AI can unlock useful combinations of materials that would not have otherwise been considered. Applying AI to materials discovery has yielded interesting results in many other areas, such as superconductors, and it appears highly promising in batteries.
Optimizing Battery Structure with AI
While most efforts to improve batteries over the last few decades have focused on battery chemistry, changing the physics of batteries has been proven to increase battery density, capacity, safety, and other key performance metrics. AI can help battery scientists better understand structure-property relationships at the electrode level, in order to design the best battery structure for any given application. Depending on how the battery will be used and other technical specifications, AI can make profound recommendations on possible structural designs that result in optimized battery performance.
AI algorithms could even be adapted to suggest possibilities based on emerging technologies and chemistries that haven’t been applied yet. It’s like having a battery-prototyping factory on steroids—a huge benefit to the entire value chain in terms of saved time and cost.
For example, when looking at this through an automotive lens, a high percentage of an EV’s performance is based on the battery cell. That’s why it’s critical to connect it to AI abilities to better understand how to improve not only the battery-management system, but the cell, too. This will prove instrumental in laying the groundwork for next-generation batteries for EV applications.
Will AI Define the Winners and Losers in the Battery Race?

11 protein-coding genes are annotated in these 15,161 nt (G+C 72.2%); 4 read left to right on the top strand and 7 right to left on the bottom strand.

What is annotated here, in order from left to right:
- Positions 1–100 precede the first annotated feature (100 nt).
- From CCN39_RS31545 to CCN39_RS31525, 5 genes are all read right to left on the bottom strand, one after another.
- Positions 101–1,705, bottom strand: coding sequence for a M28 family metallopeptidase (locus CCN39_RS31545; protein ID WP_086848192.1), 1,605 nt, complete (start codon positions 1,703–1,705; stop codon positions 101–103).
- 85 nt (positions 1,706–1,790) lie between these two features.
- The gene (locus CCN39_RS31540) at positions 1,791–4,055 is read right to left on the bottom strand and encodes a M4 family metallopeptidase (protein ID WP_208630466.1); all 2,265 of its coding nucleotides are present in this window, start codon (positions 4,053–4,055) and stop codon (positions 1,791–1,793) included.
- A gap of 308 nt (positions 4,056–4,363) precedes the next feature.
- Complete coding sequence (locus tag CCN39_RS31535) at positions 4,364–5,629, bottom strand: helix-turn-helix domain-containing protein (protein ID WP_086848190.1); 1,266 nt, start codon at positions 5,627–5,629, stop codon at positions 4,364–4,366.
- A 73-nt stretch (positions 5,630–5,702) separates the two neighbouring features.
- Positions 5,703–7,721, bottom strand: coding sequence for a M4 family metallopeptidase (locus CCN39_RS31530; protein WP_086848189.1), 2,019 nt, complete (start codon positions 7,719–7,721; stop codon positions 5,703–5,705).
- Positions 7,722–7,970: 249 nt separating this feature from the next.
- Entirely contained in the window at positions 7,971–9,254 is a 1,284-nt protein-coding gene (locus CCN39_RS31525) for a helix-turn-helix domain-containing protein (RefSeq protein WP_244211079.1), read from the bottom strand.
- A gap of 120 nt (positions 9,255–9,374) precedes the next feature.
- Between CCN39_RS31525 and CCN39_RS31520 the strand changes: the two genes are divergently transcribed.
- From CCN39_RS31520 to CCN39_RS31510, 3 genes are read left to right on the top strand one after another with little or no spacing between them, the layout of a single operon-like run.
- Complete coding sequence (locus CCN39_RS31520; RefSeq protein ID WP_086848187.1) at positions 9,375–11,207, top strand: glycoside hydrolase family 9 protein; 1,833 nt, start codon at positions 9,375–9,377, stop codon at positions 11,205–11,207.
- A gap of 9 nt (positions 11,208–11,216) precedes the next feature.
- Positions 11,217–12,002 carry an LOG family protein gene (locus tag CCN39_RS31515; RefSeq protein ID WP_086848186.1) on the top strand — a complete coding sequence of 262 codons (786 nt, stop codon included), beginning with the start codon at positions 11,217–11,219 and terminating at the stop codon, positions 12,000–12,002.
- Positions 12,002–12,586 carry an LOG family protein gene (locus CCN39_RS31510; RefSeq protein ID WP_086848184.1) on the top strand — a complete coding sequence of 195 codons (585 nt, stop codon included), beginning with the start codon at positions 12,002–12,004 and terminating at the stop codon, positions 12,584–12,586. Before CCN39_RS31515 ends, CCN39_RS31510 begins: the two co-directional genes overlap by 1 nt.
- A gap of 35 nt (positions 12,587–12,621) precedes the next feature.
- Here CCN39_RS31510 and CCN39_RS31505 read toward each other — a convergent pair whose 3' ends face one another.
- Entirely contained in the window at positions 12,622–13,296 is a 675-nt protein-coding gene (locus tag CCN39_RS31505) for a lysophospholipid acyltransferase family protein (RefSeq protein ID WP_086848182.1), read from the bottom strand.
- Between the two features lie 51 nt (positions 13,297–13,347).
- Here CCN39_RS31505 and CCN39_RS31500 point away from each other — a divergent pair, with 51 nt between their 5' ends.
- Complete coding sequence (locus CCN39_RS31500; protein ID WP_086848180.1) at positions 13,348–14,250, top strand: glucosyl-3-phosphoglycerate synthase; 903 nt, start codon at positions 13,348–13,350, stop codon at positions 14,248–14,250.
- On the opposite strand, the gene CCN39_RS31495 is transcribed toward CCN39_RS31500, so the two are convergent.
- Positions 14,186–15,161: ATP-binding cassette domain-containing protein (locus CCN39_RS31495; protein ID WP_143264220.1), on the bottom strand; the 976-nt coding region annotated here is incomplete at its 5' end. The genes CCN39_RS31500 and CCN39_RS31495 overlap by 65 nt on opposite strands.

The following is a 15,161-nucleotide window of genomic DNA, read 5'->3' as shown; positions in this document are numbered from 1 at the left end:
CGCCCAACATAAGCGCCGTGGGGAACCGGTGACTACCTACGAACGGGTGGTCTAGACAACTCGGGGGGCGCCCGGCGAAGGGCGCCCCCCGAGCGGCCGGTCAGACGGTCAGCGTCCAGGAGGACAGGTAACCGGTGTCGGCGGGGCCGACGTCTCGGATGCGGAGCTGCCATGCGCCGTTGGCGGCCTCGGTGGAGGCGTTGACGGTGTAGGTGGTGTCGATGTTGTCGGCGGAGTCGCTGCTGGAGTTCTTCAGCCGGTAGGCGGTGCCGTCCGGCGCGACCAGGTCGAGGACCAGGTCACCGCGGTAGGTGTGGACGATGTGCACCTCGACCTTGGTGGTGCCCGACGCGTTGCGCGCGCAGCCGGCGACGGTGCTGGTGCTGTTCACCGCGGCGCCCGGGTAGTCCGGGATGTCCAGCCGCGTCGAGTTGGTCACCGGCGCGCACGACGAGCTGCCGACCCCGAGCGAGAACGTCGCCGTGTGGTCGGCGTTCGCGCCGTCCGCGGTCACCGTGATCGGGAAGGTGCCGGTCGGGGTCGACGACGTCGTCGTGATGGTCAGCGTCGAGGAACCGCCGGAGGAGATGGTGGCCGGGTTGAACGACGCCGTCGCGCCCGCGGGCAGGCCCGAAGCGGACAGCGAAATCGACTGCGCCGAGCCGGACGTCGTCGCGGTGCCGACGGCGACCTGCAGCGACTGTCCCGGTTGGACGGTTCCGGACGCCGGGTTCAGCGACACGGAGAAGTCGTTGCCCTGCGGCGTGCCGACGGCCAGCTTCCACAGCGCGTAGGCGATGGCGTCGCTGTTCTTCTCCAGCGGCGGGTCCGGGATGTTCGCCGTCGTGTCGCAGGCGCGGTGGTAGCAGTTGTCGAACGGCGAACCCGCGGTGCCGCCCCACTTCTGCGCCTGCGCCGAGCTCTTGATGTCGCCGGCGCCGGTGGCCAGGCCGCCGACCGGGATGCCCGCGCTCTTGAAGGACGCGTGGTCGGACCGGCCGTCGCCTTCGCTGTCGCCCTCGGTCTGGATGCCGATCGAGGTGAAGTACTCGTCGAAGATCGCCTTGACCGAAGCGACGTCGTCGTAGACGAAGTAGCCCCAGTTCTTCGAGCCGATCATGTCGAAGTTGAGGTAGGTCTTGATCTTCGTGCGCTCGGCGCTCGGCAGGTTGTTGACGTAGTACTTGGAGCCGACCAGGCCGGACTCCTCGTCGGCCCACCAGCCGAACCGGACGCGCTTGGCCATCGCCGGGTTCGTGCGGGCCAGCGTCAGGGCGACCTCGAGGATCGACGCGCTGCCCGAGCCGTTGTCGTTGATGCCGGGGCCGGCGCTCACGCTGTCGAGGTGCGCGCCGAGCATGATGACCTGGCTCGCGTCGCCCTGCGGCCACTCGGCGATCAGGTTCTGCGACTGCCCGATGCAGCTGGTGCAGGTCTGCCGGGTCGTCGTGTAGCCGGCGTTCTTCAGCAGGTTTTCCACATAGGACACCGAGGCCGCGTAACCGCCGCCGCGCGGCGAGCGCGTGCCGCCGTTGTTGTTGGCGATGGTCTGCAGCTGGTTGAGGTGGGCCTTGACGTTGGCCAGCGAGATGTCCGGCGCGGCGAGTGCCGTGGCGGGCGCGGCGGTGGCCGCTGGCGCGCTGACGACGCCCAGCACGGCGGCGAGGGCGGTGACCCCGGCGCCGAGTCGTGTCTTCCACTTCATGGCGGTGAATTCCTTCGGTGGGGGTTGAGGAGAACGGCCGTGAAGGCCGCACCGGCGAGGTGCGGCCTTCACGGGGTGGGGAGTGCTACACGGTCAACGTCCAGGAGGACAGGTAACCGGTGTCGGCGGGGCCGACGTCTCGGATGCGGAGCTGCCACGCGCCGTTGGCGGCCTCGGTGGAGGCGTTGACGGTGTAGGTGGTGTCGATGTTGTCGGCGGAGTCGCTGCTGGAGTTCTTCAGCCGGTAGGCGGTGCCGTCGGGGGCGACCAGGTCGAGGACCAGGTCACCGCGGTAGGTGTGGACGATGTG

Although AI is still an emerging application in battery science, we’re starting to see more examples of its massive potential. For instance, researchers from Stanford University, the Massachusetts Institute of Technology, and the Toyota Research Institute applied AI to determine the best method for charging an electric-vehicle battery in 10 minutes. While traditional attempts would have required an evaluation process of 500 days, the group was able to identify the best method of charging among 224 candidates in just 16 days using a highly targeted AI algorithm.
It’s not just researchers, but major corporations as well. In partnership with Google, Volkswagen is using AI and quantum computing to simulate and optimize the structure of high-performance batteries. Panasonic claims it has dramatically reduced the number of times it must charge and discharge batteries as it tests new designs, thanks to AI. While these are just a few examples, as machine-learning technology evolves, so will the applications and benefits.
The battery industry is an increasingly crowded playing field with veterans and new entrants alike competing to deliver the next great battery breakthrough. With commercialization of next-generation batteries anywhere from five to 15 years away, maintaining a competitive edge may come down to the successful adoption of AI to accelerate testing phases and identify areas for cost efficiencies and performance improvements.